Since the financial crisis began, there has been consistent criticism that supervision behind closed doors has resulted in lax oversight. A Government Accountability Office report sent to Congress last month found that federal regulators identified risk management weaknesses at financial institutions but did not demand improvements. Several inspector general reports after bank failures have found similar results.
That, according to Mason, would be less likely to happen if the regulators were held more publicly accountable for their actions.
"The public can rationally question regulatory decision making," he said. "The more sunshine on the regulatory process, the better. As this crisis shows, it's important to hold regulators up to the public eye."
Even before the economic turmoil began, international regulators were pressing banks to be more transparent. Pillar 3 of the Basel II capital rule was drummed up as a way to require banks to disclose more details about their business. Last year regulators considered expanding the rule to force institutions to reveal more of their securitization and off-balance-sheet activities.
But financial institutions in the United States are nowhere close to completing the implementation of Basel II and, even if they were, Petrou said Pillar 3 just focuses on the banks. Regulatory activity deserves some disclosure as well, she said.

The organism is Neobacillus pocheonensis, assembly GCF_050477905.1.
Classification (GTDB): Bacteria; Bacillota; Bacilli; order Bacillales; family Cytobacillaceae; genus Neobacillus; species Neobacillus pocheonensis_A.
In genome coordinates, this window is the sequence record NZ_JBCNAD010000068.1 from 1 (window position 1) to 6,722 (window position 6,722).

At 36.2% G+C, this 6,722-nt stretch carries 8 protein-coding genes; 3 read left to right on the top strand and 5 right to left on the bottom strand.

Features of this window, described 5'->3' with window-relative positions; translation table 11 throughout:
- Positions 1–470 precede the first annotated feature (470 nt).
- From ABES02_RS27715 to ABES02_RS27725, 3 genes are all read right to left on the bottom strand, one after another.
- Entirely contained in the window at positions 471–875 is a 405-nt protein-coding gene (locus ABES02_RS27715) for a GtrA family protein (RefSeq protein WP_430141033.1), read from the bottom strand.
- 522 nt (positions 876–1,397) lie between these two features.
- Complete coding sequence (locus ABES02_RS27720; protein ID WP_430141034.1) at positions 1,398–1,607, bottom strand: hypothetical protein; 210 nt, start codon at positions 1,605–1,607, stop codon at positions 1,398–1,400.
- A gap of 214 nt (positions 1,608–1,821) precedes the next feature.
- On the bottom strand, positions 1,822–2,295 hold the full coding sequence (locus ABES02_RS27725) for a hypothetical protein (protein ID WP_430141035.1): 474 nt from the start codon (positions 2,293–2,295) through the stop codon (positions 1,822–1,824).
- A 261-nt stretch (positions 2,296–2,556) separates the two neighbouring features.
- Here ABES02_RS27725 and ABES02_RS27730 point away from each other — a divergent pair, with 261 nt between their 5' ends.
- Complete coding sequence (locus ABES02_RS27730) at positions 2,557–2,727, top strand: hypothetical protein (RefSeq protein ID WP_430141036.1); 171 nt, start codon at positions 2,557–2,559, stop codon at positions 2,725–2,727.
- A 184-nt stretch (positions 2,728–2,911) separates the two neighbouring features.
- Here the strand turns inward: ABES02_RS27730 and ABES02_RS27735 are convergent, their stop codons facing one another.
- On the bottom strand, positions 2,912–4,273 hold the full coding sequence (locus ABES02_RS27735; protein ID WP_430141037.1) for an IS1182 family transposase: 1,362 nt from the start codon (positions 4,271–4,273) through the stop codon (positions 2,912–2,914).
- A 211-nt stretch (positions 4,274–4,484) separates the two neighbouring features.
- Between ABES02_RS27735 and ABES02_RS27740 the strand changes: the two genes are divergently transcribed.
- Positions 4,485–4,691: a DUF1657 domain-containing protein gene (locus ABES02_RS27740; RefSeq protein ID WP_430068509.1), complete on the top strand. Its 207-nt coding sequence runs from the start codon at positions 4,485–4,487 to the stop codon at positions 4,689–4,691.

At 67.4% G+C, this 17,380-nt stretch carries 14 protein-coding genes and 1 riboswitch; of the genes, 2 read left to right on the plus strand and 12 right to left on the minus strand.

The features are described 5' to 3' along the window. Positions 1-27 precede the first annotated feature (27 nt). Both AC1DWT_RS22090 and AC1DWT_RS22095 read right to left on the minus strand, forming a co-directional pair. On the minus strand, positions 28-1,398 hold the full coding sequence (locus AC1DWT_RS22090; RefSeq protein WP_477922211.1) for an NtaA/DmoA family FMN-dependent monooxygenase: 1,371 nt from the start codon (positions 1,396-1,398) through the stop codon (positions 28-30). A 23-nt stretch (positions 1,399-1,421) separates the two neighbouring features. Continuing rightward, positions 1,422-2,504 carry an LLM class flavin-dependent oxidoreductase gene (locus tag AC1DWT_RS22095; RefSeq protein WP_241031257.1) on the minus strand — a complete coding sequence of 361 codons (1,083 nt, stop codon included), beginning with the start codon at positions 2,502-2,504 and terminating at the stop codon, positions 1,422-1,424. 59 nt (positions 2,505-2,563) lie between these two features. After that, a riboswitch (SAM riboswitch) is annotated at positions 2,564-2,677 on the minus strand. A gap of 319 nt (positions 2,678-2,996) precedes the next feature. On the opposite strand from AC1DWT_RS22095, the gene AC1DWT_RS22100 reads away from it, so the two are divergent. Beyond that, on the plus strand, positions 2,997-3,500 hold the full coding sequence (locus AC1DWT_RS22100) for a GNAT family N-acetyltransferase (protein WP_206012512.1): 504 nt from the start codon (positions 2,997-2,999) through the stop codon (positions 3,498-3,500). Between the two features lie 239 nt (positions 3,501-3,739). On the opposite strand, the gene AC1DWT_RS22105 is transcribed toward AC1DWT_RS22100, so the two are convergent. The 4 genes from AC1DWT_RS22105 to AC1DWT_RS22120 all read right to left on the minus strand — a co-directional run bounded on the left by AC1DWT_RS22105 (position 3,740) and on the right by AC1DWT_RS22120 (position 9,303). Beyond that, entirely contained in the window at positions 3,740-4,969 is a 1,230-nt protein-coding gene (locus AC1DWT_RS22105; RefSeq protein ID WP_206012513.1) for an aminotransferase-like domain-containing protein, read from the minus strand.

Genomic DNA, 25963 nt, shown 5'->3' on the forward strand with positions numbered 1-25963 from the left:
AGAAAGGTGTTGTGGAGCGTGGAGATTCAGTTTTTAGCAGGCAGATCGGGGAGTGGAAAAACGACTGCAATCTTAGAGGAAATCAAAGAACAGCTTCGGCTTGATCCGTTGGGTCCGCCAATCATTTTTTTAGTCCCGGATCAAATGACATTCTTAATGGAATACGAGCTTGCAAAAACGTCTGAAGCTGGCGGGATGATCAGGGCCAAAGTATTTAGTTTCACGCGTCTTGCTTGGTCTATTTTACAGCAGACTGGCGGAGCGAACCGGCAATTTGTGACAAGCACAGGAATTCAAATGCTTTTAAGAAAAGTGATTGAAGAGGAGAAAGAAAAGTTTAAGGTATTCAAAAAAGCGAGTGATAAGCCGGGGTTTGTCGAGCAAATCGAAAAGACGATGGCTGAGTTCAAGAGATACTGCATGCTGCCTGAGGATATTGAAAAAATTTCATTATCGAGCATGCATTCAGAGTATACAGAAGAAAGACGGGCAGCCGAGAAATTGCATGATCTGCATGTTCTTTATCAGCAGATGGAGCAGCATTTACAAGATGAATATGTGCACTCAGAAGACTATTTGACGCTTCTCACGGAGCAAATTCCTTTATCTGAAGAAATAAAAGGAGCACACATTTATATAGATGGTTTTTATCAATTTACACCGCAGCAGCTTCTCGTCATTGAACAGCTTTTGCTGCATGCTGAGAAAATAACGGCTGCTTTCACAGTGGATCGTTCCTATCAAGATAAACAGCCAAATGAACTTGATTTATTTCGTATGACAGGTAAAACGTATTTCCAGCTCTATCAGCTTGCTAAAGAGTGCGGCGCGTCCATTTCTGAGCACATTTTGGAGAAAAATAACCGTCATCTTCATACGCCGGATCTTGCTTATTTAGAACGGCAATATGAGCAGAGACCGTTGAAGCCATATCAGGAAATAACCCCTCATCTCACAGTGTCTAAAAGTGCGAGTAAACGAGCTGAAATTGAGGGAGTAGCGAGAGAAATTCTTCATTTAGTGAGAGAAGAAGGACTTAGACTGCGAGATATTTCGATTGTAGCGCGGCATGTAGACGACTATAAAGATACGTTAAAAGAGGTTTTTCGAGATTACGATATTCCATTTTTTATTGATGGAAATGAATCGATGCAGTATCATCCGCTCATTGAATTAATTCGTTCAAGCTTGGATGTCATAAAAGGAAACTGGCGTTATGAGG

"Pillar 3 is a useful directive, but it's all investor-oriented and not supervisory-oriented," she said. "The proposal is one-sided."
To be sure, there are plenty of skeptics who question the value of throwing open the doors to the public to view examination material.
Richard Spillenkothen, a former head of supervision at the Fed who is now with the Deloitte Center for Banking Solutions, helped develop the Camels system three decades ago. At first, he said, examiners did not even reveal the ratings to the banks. He disputes the notion that somehow the financial crisis could have been prevented if examination details had been more accessible.
"The fact that perhaps regulators may have missed things going into this doesn't lead to the conclusion that if they published ratings, the public would have somehow found all of this," he said. "The process works best when bankers are free to exchange information and provide information about important events."
Still, Petrou rejects the doomsday predictions of those who seek to keep examinations close to the banking agencies' vests.
"There has long been a fear that it would lead to panics," she said. "Look at where we are today."